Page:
In addition to frequently cleaned facilities and hand sanitizer, masks, possibly face shields, and small class sizes so that physical distancing is possible, every teacher needs a headset microphone so that we don’t permanently injure our voices by continually straining them as we try to talk through a mask to a room full of students. In my ideal world, our masks would be specially made to show our mouths, either through a clear layer or with a face shield that provides sufficient protection. So much is communicated through our facial expressions, and it helps students (especially hearing-impaired students) to see our mouths.
Alas, we know that such a plan is not happening. The federal government has not shown that it values schools. As a consequence, more and more school districts are announcing that that they will be going back to remote learning in the fall. Seattle just made that call as well this week. This is disappointing; while I desperately want students and families to be served by in-person school, we of course need to keep students and school staff safe. If we can’t sufficiently minimize risk, we must be remote.
If the national decision about teaching in person were up to me, I would struggle with whether to go back in this current climate. As a classroom teacher, I would be scared about getting sick, and of course I would worry about the health and safety of all staff and students. It would also mean a significant personal family impact: being more exposed at work would require taking important precautions at home, including making the tough call to keep my parents away from their grandchildren. Until now, we have been able to continue close contact with all the grandparents because our relative isolation makes that safe, but it would not be safe to continue that if I were exposed to hundreds of people per day, even masked.
That said, my indecision is because of the very real and lasting negative academic and emotional impacts of remote teaching that we have already experienced and because of desperate families. What are parents and guardians supposed to do if they don’t have care for their children during the day? Families somehow have made it work until now, but it has been extremely challenging for most.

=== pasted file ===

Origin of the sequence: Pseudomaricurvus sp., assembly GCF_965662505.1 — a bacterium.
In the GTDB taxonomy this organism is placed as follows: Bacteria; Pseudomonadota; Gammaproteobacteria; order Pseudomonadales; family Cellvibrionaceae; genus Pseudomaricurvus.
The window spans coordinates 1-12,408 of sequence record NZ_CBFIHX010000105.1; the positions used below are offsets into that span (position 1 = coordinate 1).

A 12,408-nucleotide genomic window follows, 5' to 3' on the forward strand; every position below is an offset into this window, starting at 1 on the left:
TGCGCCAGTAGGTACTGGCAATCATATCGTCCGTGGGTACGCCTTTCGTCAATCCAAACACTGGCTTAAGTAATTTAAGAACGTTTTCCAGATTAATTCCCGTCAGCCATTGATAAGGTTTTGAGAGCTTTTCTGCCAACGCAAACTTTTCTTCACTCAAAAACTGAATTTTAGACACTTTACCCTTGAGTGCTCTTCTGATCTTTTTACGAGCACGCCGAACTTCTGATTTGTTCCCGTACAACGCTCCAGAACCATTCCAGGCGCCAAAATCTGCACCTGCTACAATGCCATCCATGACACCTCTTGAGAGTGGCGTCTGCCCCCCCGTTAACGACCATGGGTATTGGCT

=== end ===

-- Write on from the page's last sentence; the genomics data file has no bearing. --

School is a critical part of our daily lives and continuing to do it remotely causes significant damage to mental, physical, and financial health of millions of families. I am not suggesting that these struggles override the risk of losing lives to coronavirus, but the trade-offs are very real. I so wish there were a way to make in-person teaching work without such serious risks, and I believe we could do it with enough support. The months-long Trump-led failure here is undeniable and devastating.
So, what do we do now? It is so important to develop some trust and connection with my students in order for them to learn successfully with me remotely. They need to know that I am a real person, and we need to truly see each other and make eye contact, which isn’t really possible via a screen. One of the reasons that learning actually happened this spring was because I already had established a relationship with students.
To support the creation of real-world bonds, even if they need to be formed more quickly than in a normal school year, I propose that we do the following during the first couple of weeks of school: In safe numbers, students and families come to the school athletic field or other outdoor venue on assigned days to meet their teachers in person. They engage in getting-to-know-you activities with each of their teachers and a few other students and discuss remote learning expectations. This will at least create an initial connection until a deeper one can develop.
When we are ready to transition back to in-person school, even if we have to ease into it and use masks and physical distancing before returning to the “normal” we all so desperately want, I believe that people will adapt and use what we have learned during this time to improve teaching for all students. When we do go back, even seeing my students once or twice a week, faces half-covered, will be a welcome joy. I’ve missed them.
Postscript: One silver lining of virtual teaching this past spring was that my 11-year-old son, Rafi, who loves technology, delighted in helping me create and edit math videos. Here is one such video:
If you watch at minute 6:10, you’ll see Rafi’s attempted sale of Aziza, his 7-year-old sister.
Shira Brewer was born and raised in Seattle, Washington by her Insider parents, D'vorah Kost and Brian Grant. She has lived and taught in France and South Africa but the Pacific Northwest remains her home, and she currently teaches high school math in Seattle. Shira lives with her husband, Matt Brewer, and her two children, Rafael and Aziza, who are doted upon by their grandparents. In her free time, Shira enjoys eating chocolate and other good food, jumping on the trampoline with the kids, listening to NPR, running and other outdoor activities, baking, singing, and laughing with friends.